I am not from an EE background, so I am looking for answers to some open-ended questions.

I want to calculate how fast water is flowing during a flood. With or maybe even without debris in it. I have footage video from which I can extract sec by sec images of changing landscape.

It can be considered analogous to a car velocity estimation problem, except the "object" in the case of flood becomes much more complicated.

So far I know about Optical Flow: http://www.mathworks.com/discovery/optical-flow.html

What are the latest advances in the field that might help me to accomplish my goal?

Any tips at all?

  • $\begingroup$ I assume that you are asking about the horizontal speed ? If there are no debris, there is nothing to see and image processing techniques are of no help. $\endgroup$ – Yves Daoust Oct 8 '15 at 9:24
  • $\begingroup$ THanks. Yes, horizontal speed and there is debris. $\endgroup$ – tristarbluehead Oct 13 '15 at 19:29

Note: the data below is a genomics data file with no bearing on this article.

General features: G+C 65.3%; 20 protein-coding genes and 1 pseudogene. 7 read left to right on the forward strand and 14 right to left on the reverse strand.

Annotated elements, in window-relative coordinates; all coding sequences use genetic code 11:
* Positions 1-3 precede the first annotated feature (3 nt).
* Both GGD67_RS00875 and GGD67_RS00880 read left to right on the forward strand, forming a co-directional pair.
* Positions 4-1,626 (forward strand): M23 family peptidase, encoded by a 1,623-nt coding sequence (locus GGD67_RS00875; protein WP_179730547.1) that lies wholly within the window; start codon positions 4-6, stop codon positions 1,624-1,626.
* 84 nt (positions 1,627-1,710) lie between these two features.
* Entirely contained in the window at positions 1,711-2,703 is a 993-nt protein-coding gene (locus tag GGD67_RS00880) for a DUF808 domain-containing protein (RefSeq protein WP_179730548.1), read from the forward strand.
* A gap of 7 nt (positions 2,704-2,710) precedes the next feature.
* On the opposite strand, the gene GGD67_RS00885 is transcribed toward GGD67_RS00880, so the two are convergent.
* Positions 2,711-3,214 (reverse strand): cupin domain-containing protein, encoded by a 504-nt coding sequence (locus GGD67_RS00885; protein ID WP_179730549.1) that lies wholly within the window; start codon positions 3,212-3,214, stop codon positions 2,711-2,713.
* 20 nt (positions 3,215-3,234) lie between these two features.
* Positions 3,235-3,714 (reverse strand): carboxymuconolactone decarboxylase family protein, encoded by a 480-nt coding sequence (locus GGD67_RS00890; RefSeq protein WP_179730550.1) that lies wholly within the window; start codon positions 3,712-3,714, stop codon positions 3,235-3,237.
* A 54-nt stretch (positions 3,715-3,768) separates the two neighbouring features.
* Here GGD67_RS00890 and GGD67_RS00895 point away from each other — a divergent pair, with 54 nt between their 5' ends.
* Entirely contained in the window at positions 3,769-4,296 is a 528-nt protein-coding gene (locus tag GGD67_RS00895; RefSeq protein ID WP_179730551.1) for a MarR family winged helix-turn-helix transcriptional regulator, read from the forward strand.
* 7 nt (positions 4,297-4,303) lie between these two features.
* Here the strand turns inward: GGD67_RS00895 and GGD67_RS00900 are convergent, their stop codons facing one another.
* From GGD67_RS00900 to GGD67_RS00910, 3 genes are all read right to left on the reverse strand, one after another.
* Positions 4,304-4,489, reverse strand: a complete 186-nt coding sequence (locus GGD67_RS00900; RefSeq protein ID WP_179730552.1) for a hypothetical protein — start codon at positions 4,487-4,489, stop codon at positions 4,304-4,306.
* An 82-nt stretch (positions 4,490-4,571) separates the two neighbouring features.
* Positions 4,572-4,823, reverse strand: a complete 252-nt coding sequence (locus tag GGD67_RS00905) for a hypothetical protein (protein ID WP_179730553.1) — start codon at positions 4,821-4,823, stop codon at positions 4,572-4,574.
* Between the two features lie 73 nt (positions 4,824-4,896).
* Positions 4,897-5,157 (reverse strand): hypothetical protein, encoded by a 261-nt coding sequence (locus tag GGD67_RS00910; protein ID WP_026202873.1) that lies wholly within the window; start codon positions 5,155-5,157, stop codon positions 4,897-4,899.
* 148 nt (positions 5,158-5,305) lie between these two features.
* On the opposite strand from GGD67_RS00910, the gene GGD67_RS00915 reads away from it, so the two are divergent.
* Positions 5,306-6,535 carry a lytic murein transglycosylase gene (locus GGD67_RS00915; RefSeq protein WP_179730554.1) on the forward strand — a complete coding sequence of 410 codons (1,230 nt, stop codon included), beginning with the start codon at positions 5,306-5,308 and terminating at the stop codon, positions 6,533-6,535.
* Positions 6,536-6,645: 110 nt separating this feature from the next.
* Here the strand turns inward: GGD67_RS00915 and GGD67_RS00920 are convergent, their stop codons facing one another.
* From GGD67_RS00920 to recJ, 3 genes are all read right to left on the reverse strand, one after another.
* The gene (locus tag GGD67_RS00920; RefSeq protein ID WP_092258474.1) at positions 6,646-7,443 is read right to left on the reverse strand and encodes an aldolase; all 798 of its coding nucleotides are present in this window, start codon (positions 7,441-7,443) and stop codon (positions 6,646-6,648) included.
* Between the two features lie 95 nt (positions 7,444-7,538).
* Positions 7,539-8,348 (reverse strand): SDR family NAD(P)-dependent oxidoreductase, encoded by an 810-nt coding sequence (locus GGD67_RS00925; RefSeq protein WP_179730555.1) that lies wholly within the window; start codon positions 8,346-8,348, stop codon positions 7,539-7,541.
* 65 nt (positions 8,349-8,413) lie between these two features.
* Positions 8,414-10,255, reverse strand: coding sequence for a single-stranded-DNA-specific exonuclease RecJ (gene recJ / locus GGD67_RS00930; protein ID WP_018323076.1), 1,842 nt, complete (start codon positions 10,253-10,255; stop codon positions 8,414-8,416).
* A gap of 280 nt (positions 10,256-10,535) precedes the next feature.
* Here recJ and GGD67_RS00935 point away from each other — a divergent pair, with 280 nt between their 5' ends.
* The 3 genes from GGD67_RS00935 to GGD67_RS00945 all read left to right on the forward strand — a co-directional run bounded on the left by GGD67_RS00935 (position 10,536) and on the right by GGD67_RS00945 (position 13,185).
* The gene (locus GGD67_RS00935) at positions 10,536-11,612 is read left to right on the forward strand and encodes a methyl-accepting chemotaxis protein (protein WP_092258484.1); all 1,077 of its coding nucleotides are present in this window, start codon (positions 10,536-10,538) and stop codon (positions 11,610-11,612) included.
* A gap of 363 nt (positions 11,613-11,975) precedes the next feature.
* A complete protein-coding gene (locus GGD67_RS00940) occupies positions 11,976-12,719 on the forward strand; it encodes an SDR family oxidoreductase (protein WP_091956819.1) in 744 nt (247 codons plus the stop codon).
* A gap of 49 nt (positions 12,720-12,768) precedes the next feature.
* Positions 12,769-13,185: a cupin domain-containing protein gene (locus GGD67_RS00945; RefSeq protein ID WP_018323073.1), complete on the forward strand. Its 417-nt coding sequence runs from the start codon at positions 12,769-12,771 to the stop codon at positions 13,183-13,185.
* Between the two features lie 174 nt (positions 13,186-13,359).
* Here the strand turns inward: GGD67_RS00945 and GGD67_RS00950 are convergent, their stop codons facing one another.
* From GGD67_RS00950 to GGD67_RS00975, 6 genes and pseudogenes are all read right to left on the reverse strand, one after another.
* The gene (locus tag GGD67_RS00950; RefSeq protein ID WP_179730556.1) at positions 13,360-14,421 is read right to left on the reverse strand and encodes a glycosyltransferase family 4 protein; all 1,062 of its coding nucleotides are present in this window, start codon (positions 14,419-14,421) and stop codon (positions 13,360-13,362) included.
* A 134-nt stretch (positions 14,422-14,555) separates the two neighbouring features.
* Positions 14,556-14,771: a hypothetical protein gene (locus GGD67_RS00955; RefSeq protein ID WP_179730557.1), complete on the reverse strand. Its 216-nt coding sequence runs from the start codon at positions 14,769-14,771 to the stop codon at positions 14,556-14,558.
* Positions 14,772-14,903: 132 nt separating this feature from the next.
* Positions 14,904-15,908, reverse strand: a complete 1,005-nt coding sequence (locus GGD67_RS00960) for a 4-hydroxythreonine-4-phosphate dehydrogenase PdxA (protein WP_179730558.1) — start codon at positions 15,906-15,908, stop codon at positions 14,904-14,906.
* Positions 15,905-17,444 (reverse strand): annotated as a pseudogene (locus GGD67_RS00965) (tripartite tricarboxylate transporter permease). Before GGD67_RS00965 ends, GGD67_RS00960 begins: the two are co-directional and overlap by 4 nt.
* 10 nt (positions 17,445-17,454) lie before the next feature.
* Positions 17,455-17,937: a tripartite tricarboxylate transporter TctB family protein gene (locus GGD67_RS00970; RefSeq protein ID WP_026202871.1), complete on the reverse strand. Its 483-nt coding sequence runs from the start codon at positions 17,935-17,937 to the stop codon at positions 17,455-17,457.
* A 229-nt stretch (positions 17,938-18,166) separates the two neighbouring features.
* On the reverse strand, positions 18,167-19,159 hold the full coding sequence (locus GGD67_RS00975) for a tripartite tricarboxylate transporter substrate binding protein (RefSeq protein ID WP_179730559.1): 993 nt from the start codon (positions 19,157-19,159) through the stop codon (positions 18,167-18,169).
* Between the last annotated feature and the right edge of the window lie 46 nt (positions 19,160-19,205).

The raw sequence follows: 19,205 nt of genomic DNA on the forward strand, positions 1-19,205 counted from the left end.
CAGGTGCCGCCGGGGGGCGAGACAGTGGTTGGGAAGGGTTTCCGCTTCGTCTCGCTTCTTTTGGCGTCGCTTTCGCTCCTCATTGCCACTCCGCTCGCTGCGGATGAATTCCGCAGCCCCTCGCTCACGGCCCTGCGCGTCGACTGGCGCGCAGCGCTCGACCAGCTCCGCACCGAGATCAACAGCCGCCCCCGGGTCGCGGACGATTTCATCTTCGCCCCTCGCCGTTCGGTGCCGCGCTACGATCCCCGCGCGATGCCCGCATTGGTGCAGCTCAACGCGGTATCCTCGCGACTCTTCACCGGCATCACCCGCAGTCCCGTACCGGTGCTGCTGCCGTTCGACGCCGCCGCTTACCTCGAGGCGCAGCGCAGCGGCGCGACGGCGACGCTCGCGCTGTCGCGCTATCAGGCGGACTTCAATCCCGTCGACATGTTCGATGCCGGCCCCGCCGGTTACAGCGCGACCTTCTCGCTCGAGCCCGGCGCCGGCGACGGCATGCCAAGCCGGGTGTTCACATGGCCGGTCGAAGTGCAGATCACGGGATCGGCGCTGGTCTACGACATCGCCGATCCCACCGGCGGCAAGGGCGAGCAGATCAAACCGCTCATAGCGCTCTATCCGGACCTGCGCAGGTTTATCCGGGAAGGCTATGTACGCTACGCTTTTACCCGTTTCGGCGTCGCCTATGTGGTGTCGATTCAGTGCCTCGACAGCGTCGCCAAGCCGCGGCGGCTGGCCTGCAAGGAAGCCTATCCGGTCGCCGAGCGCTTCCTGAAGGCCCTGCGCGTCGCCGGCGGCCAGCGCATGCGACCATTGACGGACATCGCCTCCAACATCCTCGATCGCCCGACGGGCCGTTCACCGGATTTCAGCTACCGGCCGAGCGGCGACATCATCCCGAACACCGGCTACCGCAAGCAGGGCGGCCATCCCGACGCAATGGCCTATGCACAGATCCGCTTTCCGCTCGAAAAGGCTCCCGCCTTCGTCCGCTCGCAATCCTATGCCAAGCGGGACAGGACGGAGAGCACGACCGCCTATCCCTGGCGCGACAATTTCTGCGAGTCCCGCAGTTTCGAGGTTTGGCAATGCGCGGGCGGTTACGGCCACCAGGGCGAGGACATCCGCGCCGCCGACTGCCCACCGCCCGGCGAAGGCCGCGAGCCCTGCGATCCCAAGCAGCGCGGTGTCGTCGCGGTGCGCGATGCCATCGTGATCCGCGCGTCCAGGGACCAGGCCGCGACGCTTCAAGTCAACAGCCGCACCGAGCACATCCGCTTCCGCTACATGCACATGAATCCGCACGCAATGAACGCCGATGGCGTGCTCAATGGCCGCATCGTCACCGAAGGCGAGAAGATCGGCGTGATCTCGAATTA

You can probably address that by tracking debris across frames, assuming that they move at the speed of water and aren't too far apart in successive frames.

Maybe start with the old stuff: Shi, J.; Tomasi, C., "Good features to track," in Computer Vision and Pattern Recognition, 1994. Proceedings CVPR '94., 1994 IEEE Computer Society Conference on , vol., no., pp.593-600, 21-23 Jun 1994.

| improve this answer | |

Your Answer

By clicking “Post Your Answer”, you agree to our terms of service, privacy policy and cookie policy

Not the answer you're looking for? Browse other questions tagged or ask your own question.